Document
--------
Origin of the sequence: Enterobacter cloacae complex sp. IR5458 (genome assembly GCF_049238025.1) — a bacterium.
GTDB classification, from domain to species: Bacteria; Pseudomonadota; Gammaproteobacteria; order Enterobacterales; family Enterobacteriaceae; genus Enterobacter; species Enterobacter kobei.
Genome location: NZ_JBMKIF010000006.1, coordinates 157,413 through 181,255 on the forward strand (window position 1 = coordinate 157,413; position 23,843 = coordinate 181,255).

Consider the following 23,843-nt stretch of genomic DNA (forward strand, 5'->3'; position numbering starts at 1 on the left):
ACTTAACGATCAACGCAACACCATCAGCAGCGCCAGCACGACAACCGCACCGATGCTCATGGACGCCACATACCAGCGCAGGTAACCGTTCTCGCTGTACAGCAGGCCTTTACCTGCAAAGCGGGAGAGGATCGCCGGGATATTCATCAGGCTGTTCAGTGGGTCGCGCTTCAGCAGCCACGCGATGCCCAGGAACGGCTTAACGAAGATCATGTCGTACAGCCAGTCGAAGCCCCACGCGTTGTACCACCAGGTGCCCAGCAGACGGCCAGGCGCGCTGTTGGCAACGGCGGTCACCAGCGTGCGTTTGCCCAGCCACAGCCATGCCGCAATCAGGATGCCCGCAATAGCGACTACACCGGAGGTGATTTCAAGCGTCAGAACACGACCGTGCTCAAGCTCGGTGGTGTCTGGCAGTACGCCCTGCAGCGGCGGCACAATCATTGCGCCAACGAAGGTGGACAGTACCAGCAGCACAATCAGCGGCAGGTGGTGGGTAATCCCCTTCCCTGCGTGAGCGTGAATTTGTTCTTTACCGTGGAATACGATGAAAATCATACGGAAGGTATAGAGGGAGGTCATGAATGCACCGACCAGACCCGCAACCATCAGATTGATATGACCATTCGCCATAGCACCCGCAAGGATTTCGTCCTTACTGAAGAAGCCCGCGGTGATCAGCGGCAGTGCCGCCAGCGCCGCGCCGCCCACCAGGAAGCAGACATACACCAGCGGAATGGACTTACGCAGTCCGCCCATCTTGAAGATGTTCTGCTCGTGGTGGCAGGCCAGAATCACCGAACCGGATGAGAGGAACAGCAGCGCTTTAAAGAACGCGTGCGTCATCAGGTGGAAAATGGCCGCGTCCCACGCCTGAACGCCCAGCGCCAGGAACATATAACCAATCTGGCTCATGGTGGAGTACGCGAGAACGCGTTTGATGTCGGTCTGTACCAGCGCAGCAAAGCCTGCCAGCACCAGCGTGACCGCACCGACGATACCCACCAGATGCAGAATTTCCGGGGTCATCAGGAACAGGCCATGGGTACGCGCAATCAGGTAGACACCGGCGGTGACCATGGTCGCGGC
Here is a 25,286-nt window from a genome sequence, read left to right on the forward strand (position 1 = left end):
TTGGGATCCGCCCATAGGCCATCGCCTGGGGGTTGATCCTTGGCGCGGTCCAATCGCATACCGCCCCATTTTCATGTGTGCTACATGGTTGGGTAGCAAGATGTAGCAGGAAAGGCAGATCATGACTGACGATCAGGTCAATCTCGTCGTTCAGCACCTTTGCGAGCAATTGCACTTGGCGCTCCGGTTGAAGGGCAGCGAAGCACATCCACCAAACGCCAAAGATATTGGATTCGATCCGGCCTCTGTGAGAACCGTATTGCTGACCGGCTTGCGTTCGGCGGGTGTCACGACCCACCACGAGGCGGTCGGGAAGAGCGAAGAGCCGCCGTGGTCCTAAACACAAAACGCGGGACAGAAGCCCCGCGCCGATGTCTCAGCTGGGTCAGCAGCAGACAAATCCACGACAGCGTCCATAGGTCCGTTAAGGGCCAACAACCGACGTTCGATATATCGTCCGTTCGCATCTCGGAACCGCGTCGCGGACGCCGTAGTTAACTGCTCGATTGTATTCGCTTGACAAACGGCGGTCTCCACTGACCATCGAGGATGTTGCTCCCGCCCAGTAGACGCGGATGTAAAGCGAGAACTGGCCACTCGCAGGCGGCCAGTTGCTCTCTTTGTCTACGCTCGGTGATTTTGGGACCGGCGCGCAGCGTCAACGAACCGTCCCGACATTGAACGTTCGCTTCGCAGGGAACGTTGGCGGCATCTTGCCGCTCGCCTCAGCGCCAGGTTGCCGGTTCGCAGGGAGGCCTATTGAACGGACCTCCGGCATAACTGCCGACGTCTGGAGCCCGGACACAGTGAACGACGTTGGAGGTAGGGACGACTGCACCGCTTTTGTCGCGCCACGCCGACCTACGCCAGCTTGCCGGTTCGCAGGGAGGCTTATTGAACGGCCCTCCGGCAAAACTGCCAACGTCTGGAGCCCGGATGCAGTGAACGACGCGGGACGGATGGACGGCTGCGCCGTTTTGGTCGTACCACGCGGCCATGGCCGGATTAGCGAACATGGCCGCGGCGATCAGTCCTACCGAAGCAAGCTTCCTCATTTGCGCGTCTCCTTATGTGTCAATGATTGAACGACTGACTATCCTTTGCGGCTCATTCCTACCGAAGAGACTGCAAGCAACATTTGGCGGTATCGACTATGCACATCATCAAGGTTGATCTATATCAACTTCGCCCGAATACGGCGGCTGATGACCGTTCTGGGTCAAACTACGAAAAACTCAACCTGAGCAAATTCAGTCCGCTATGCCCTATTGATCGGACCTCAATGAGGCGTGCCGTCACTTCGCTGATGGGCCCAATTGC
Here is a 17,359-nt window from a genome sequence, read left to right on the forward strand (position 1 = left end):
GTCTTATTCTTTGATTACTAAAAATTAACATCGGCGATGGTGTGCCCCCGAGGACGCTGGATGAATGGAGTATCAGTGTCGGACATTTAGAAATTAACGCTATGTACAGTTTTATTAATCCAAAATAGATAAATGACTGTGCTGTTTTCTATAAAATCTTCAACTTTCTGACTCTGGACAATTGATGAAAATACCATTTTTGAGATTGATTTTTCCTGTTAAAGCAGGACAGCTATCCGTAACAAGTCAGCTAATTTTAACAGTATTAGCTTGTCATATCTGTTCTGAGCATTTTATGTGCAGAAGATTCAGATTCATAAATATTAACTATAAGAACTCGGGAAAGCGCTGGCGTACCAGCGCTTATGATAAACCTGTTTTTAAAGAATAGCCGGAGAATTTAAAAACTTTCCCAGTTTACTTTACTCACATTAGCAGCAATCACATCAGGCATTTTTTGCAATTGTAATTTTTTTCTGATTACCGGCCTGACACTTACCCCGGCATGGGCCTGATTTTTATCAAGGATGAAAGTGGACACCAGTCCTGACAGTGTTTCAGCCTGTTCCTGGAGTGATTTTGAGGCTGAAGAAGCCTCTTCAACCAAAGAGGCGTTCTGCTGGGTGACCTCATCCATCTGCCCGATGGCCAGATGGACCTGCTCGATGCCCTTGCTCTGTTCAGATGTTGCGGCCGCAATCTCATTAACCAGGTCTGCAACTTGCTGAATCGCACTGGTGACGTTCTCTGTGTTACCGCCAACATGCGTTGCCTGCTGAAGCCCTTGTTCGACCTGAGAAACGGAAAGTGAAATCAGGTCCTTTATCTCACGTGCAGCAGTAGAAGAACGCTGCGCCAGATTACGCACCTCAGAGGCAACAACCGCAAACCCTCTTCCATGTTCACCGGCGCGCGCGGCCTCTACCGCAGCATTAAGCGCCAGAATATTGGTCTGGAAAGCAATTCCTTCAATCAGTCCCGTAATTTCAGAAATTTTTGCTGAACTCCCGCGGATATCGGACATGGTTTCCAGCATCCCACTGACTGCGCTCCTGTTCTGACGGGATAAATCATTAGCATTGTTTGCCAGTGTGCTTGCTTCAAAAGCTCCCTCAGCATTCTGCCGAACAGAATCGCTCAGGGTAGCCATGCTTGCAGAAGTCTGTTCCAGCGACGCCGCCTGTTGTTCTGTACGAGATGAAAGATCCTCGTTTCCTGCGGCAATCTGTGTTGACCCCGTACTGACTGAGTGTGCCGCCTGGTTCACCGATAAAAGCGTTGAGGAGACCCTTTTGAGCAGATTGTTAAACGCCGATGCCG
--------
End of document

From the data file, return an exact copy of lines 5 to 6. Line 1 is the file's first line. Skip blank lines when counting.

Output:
ACTTAACGATCAACGCAACACCATCAGCAGCGCCAGCACGACAACCGCACCGATGCTCATGGACGCCACATACCAGCGCAGGTAACCGTTCTCGCTGTACAGCAGGCCTTTACCTGCAAAGCGGGAGAGGATCGCCGGGATATTCATCAGGCTGTTCAGTGGGTCGCGCTTCAGCAGCCACGCGATGCCCAGGAACGGCTTAACGAAGATCATGTCGTACAGCCAGTCGAAGCCCCACGCGTTGTACCACCAGGTGCCCAGCAGACGGCCAGGCGCGCTGTTGGCAACGGCGGTCACCAGCGTGCGTTTGCCCAGCCACAGCCATGCCGCAATCAGGATGCCCGCAATAGCGACTACACCGGAGGTGATTTCAAGCGTCAGAACACGACCGTGCTCAAGCTCGGTGGTGTCTGGCAGTACGCCCTGCAGCGGCGGCACAATCATTGCGCCAACGAAGGTGGACAGTACCAGCAGCACAATCAGCGGCAGGTGGTGGGTAATCCCCTTCCCTGCGTGAGCGTGAATTTGTTCTTTACCGTGGAATACGATGAAAATCATACGGAAGGTATAGAGGGAGGTCATGAATGCACCGACCAGACCCGCAACCATCAGATTGATATGACCATTCGCCATAGCACCCGCAAGGATTTCGTCCTTACTGAAGAAGCCCGCGGTGATCAGCGGCAGTGCCGCCAGCGCCGCGCCGCCCACCAGGAAGCAGACATACACCAGCGGAATGGACTTACGCAGTCCGCCCATCTTGAAGATGTTCTGCTCGTGGTGGCAGGCCAGAATCACCGAACCGGATGAGAGGAACAGCAGCGCTTTAAAGAACGCGTGCGTCATCAGGTGGAAAATGGCCGCGTCCCACGCCTGAACGCCCAGCGCCAGGAACATATAACCAATCTGGCTCATGGTGGAGTACGCGAGAACGCGTTTGATGTCGGTCTGTACCAGCGCAGCAAAGCCTGCCAGCACCAGCGTGACCGCACCGACGATACCCACCAGATGCAGAATTTCCGGGGTCATCAGGAACAGGCCATGGGTACGCGCAATCAGGTAGACACCGGCGGTGACCATGGTCGCGGC
Here is a 25,286-nt window from a genome sequence, read left to right on the forward strand (position 1 = left end):